+ Get a tailor to shorten the sleeves
+ Style your way to success
Sleeves too long? Roll them up! Gaping neck? Fill in the space with an ascot or a scarf. The breezy European also works well here. You can even work the turtleneck in – something I get excited about during the fall/winter seasons. You can cheat by probably a half-inch or even an inch, depending on how you wear it and whether or not you close the top button; in this case, a small collar (think spread) is definitely advised.
+ The women’s department can be your friend
This feels like breaking some kind of dapperQ code of honor. But for tailored clothes, it has to be said: women’s clothes are tailored for bodies that have a larger chest measurement than shoulder measurement and a larger hip measurement than waist measurement. Women’s tailored shirts – especially if you avoid darts and other obvious details – can be almost indistinguishable from men’s tailored shirts; the main difference will be availability of a front pocket, length of the shirt, and which way the buttons button. Remember: smashing gender norms isn’t just about finding a different set of norms to conform to. A shirt is just a shirt – it’s all in how you wear it.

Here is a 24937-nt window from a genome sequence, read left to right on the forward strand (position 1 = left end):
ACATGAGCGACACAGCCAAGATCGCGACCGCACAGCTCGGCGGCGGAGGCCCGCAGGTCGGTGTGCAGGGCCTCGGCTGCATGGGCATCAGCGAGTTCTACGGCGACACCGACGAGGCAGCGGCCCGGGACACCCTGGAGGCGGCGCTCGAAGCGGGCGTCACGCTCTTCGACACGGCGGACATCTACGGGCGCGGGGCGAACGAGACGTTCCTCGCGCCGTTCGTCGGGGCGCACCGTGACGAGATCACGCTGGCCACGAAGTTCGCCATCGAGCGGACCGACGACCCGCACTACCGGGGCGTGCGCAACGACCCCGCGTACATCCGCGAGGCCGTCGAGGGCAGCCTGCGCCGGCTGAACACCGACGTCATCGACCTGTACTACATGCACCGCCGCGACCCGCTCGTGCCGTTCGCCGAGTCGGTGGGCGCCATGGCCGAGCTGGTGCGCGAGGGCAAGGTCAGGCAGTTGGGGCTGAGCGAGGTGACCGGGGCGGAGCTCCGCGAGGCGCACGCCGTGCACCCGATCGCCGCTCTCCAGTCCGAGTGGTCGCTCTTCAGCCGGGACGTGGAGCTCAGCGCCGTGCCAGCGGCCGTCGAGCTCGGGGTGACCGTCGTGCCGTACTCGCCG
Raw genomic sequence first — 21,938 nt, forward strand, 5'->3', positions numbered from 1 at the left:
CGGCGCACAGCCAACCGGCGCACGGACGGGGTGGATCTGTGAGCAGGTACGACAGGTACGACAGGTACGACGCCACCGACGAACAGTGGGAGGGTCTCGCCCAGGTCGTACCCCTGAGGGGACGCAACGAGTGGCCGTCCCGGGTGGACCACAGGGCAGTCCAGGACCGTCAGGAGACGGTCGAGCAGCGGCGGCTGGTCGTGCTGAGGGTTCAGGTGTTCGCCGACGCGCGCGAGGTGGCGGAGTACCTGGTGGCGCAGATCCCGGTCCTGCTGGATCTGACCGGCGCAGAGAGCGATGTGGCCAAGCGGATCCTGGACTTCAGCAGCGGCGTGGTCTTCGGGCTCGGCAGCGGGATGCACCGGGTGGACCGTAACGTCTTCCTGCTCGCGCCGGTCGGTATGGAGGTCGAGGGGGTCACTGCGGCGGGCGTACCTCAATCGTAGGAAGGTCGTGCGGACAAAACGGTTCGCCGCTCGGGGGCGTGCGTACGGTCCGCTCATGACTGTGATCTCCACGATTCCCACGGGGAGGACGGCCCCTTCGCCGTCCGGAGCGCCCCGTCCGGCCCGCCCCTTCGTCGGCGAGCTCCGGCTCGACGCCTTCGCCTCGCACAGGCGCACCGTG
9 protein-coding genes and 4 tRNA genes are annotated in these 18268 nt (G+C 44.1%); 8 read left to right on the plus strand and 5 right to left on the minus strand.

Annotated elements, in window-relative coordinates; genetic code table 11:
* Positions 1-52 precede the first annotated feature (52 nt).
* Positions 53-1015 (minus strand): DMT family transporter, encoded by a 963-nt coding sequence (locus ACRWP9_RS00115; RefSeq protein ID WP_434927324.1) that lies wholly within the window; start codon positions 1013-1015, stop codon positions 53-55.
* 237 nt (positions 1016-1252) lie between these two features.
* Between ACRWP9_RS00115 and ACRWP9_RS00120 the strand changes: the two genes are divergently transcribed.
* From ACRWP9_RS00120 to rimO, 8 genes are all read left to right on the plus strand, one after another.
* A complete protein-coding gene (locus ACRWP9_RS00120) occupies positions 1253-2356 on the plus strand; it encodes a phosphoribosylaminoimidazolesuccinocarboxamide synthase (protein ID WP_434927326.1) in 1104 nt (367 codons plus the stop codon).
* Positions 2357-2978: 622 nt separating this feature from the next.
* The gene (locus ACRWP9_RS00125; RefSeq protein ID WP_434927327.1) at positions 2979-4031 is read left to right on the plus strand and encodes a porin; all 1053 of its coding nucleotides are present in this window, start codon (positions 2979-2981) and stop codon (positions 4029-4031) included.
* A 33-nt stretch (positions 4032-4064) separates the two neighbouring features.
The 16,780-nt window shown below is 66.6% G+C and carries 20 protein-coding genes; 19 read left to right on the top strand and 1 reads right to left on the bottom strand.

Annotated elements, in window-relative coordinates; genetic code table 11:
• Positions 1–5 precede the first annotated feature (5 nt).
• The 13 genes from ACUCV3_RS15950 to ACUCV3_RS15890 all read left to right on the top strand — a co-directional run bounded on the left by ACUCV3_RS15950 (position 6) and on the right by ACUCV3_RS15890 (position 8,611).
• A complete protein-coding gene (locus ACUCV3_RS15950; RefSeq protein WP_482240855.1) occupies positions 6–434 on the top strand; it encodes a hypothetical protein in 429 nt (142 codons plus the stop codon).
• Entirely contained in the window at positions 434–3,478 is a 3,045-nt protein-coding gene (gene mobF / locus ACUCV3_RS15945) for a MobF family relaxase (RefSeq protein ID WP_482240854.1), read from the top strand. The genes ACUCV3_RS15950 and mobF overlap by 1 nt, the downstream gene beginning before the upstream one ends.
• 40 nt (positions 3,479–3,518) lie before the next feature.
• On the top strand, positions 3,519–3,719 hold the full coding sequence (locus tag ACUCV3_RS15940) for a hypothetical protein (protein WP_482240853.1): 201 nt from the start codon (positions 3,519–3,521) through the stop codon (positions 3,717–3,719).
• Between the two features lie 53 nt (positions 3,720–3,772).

+ If you can do it, go custom!
We have heard a lot of raves regarding the magic of the online custom shirt. Running anywhere from about $50 to infinity, online tailoring works like this: you enter your measurements, pick fabric and other details, and they custom cut a shirt to your body.
Q: Okay, okay. So, tailoring is key. What exactly can a tailor fix? Is there anything a tailor can’t fix? And, is there anything I should bring with me to the tailor?
A: from Christine Boomhower, B.A., fashion design, Art Institute of Dallas
Dress shirts can be a necessary wardrobe staple for any gender identity or style presentation, but chances are they never fit anyone perfectly right off the rack. It’s standard practice to take a high quality dress shirt to the tailor shop, but even casual shirts may need to be altered to provide the best fit for your body. It doesn’t matter if you picked this shirt up in the men’s section, the women’s section, or even (my favorite) the boys’ section; if you got yourself a shirt you love it’s definitely worth the tailoring to make it (and you) look flawless.
Where to Go